The Other McCain

"One should either write ruthlessly what one believes to be the truth, or else shut up." — Arthur Koestler

‘Fairness’ and Feminism

Posted on | February 28, 2014 | 67 Comments

Just to refresh my memory, I’ve spent the past few days re-reading Susan Brownmiller’s feminist memoir In Our Time. You have to be a hard-boiled, strong-minded conservative not to be outraged by Brownmiller’s account of the extreme workplace inequality that once typified her own field, journalism. And the implicit assumption — this is one of those premises that the Left smuggles into arguments, hoping no one will notice — is that inequality is unjust and unfair.

The fact is that, at the time of the feminist revolution, nearly all adults were married. The median age at first marriage in the 1960s was about 21 for women, about 23 for men. The birth rate was high, the average woman had three or four children, and so the normal situation — the circumstance of the typical American adult — was that Mom was home with her children and Dad was working to support the whole family. Dad’s paycheck was the family’s entire income.

It was a man’s world, baby.

From our perspective in 2014, therefore, it seems completely shocking that women in journalism — an “enlightened” field, dominated by liberals — were consigned to subordinate roles, so that Newsweek, for example, mostly employed women as fact-checkers, and NBC News had only one woman as an on-air TV reporter.

This was the perspective of Brownmiller and other female journalists who joined the Women’s Liberation movement in filing discrimination lawsuits against news organizations in the 1970s.

However, the perspective of the unmarried childless career woman was statistically abnormal at the time  and, in point of fact, is still abnormal: Most women will marry and have children and, whether they work outside the home or not, it is in the interest of married mothers and their children that their husbands be able to earn enough to support them — what some have called the “family wage” concept.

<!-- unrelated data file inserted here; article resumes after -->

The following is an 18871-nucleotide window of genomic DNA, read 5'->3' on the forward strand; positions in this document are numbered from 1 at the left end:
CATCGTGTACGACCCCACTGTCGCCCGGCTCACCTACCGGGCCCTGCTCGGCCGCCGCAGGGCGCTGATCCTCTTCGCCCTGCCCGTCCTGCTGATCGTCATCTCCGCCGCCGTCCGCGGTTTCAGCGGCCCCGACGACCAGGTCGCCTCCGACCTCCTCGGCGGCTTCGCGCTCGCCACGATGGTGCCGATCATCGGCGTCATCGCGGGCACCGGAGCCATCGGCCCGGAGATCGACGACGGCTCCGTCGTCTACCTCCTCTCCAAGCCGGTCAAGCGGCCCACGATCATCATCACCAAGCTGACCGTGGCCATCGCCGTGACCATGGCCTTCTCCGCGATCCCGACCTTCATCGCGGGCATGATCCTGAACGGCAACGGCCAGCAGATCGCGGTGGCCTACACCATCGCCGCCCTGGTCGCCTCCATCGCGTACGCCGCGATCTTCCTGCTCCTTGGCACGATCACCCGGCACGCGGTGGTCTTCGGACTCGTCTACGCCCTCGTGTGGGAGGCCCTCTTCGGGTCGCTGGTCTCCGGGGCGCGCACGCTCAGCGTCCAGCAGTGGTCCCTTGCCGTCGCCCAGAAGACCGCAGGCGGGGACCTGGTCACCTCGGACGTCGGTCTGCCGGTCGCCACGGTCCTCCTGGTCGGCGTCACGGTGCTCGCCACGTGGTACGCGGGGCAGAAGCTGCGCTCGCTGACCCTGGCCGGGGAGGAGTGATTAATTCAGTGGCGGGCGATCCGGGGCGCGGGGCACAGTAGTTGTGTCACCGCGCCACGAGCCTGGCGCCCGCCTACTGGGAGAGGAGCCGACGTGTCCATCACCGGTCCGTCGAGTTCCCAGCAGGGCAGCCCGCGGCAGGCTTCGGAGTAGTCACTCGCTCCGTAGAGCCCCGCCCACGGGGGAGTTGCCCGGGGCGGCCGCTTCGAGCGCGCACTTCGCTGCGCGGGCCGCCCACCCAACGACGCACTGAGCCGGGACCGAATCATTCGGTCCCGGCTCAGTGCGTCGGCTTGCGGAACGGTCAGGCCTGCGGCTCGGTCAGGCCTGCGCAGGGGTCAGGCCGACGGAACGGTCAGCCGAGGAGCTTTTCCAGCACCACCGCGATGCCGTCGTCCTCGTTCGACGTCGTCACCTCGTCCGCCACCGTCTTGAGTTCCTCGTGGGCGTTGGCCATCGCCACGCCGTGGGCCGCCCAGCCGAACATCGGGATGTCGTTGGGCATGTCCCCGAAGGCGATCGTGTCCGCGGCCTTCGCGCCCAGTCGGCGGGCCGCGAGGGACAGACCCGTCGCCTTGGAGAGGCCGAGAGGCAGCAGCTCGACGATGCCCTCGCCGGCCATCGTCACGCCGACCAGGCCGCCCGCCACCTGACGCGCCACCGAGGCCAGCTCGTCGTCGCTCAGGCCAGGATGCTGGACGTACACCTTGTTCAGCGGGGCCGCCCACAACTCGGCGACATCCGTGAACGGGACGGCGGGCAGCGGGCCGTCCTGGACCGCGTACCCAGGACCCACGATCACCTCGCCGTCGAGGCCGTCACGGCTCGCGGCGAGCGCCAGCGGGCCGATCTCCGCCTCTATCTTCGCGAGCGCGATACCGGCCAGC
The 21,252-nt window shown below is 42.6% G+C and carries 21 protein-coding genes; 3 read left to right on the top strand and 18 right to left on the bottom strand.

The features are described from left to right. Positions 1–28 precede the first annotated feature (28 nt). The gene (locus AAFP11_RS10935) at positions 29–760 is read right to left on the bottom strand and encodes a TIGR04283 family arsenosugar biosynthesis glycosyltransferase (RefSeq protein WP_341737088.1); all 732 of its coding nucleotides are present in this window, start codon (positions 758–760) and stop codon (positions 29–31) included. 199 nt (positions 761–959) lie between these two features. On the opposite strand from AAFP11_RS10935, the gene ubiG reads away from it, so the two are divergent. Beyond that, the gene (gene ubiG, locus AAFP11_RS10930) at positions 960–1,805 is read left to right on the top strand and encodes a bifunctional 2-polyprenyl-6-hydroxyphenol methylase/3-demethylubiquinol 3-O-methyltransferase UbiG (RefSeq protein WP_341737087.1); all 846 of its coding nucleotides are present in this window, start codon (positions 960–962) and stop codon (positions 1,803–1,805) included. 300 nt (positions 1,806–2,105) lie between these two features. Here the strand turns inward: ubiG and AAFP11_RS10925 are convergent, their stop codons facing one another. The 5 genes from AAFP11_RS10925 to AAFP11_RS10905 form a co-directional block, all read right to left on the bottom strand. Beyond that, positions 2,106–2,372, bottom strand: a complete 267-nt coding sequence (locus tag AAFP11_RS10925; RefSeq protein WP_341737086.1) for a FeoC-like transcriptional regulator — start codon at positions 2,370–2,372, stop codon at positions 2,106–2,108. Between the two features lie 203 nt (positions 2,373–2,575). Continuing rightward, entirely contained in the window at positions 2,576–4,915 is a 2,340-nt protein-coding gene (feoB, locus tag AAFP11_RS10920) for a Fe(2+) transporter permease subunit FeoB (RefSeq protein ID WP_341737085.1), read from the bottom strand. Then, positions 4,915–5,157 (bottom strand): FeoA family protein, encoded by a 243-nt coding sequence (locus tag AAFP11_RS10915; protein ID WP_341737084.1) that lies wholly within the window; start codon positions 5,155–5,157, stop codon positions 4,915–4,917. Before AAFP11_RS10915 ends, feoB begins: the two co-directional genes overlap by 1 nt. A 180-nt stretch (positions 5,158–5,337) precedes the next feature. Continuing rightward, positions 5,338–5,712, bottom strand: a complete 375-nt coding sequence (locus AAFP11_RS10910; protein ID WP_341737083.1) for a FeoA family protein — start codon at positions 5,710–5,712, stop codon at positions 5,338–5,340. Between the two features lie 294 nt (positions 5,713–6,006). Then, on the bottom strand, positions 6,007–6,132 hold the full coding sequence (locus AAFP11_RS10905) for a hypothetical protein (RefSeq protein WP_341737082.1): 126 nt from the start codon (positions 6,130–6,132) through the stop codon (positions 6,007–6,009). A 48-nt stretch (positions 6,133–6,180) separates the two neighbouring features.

If you have read Caroline Graglia’s Domestic Tranquility (and God knows, I have seized every opportunity to encourage people to read it for the past six year), you know that feminism was not really about women vs. men, it was about career professional women — the single and childless — against wives and mothers. In case the underlying significance of this is not clear, I’ll tell you that on page 6 of In Our Time, Brownmiller reveals that by 1968, she had already had “three illegal abortions, one in Cuba and two in Puerto Rico.”

Abortion and contraception — the Contraceptive Culture — are integral to the professional ambitions of a certain percentage of women, a percentage that is certainly larger now than it was in 1968, but it is only feminist ideology that claims the interests of the childless unmarried professional career woman are coterminous with the interests of all women, and which insists that every example of statistical inequality is evidence of discriminatory unfairness.

You have to be blind or brainwashed not to see the fraudulence of this argument, the claim that women benefit collectively from the privileges that feminist “fairness” provides to elite women. The truck driver’s wife has no stake in this game of “discrimination” played by professional career women. That is a self-interested game played for the benefit of the college-educated career elite, and the vast majority of American women don’t give a damn what percentage of Fortune 500 executives are female.

Once you recognize feminism as the attempt of an elite group of women to advance their own narrow interests by representing them as the collective interests of all women, the claims of “unfairness” and “discrimination” appear in a different light. Most women are not trying to climb the corporate ladder at a Fortune 500 company and yet the grievances of such career women are the engine that drives the constant reiteration of the formula “inequality = injustice.”

And this is where the Marxist origin of feminist ideology becomes highly relevant. When I describe feminism as the ideology of man-hating socialist lesbians, I’m not joking. Sure, there are heterosexual capitalist women who call themselves “feminists,” but if you examine the biographies and ideas of the women who contributed most to the development of feminist ideology, you cannot help noticing the preponderance of Communists and lesbians. For example, feminist “consciousness-raising” was directly borrowed from Marxism by two “Red Diaper babies” (i.e., children of Communist Party members), Kathie Amatniek and Anne Forer, the latter of whom explained to Brownmiller: